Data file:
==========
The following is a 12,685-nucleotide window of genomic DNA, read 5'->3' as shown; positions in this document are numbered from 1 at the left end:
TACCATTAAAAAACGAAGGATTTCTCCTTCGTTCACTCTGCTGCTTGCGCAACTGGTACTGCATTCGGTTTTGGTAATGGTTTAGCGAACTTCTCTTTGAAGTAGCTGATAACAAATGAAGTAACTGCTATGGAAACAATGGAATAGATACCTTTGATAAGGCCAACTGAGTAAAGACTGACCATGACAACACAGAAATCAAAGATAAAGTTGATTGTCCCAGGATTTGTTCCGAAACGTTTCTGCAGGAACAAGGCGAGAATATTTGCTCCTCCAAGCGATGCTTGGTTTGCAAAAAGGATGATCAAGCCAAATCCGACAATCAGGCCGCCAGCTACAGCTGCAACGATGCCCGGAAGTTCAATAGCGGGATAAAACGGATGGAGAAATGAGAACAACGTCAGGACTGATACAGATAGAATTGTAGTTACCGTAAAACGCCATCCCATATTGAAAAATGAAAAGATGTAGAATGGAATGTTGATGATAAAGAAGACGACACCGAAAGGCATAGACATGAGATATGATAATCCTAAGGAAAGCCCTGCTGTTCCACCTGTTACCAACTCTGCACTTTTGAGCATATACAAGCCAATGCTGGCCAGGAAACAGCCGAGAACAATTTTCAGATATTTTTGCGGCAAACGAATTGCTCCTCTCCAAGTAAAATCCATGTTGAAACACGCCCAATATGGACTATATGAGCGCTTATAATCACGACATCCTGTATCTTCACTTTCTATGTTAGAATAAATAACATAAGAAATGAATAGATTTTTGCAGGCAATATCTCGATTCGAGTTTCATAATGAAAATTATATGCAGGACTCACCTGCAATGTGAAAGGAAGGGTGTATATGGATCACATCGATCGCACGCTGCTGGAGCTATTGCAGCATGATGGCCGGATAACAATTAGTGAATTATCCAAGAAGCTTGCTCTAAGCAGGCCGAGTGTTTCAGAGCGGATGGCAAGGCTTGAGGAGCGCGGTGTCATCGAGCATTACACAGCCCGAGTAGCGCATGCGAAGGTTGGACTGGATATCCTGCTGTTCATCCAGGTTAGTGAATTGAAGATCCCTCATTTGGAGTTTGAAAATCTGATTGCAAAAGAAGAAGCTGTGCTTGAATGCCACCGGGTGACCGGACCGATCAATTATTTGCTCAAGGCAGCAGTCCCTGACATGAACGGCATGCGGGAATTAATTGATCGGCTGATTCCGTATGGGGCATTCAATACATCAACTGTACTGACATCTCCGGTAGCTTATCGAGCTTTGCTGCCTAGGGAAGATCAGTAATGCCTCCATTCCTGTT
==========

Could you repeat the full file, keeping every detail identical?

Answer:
The following is a 12,685-nucleotide window of genomic DNA, read 5'->3' as shown; positions in this document are numbered from 1 at the left end:
TACCATTAAAAAACGAAGGATTTCTCCTTCGTTCACTCTGCTGCTTGCGCAACTGGTACTGCATTCGGTTTTGGTAATGGTTTAGCGAACTTCTCTTTGAAGTAGCTGATAACAAATGAAGTAACTGCTATGGAAACAATGGAATAGATACCTTTGATAAGGCCAACTGAGTAAAGACTGACCATGACAACACAGAAATCAAAGATAAAGTTGATTGTCCCAGGATTTGTTCCGAAACGTTTCTGCAGGAACAAGGCGAGAATATTTGCTCCTCCAAGCGATGCTTGGTTTGCAAAAAGGATGATCAAGCCAAATCCGACAATCAGGCCGCCAGCTACAGCTGCAACGATGCCCGGAAGTTCAATAGCGGGATAAAACGGATGGAGAAATGAGAACAACGTCAGGACTGATACAGATAGAATTGTAGTTACCGTAAAACGCCATCCCATATTGAAAAATGAAAAGATGTAGAATGGAATGTTGATGATAAAGAAGACGACACCGAAAGGCATAGACATGAGATATGATAATCCTAAGGAAAGCCCTGCTGTTCCACCTGTTACCAACTCTGCACTTTTGAGCATATACAAGCCAATGCTGGCCAGGAAACAGCCGAGAACAATTTTCAGATATTTTTGCGGCAAACGAATTGCTCCTCTCCAAGTAAAATCCATGTTGAAACACGCCCAATATGGACTATATGAGCGCTTATAATCACGACATCCTGTATCTTCACTTTCTATGTTAGAATAAATAACATAAGAAATGAATAGATTTTTGCAGGCAATATCTCGATTCGAGTTTCATAATGAAAATTATATGCAGGACTCACCTGCAATGTGAAAGGAAGGGTGTATATGGATCACATCGATCGCACGCTGCTGGAGCTATTGCAGCATGATGGCCGGATAACAATTAGTGAATTATCCAAGAAGCTTGCTCTAAGCAGGCCGAGTGTTTCAGAGCGGATGGCAAGGCTTGAGGAGCGCGGTGTCATCGAGCATTACACAGCCCGAGTAGCGCATGCGAAGGTTGGACTGGATATCCTGCTGTTCATCCAGGTTAGTGAATTGAAGATCCCTCATTTGGAGTTTGAAAATCTGATTGCAAAAGAAGAAGCTGTGCTTGAATGCCACCGGGTGACCGGACCGATCAATTATTTGCTCAAGGCAGCAGTCCCTGACATGAACGGCATGCGGGAATTAATTGATCGGCTGATTCCGTATGGGGCATTCAATACATCAACTGTACTGACATCTCCGGTAGCTTATCGAGCTTTGCTGCCTAGGGAAGATCAGTAATGCCTCCATTCCTGTT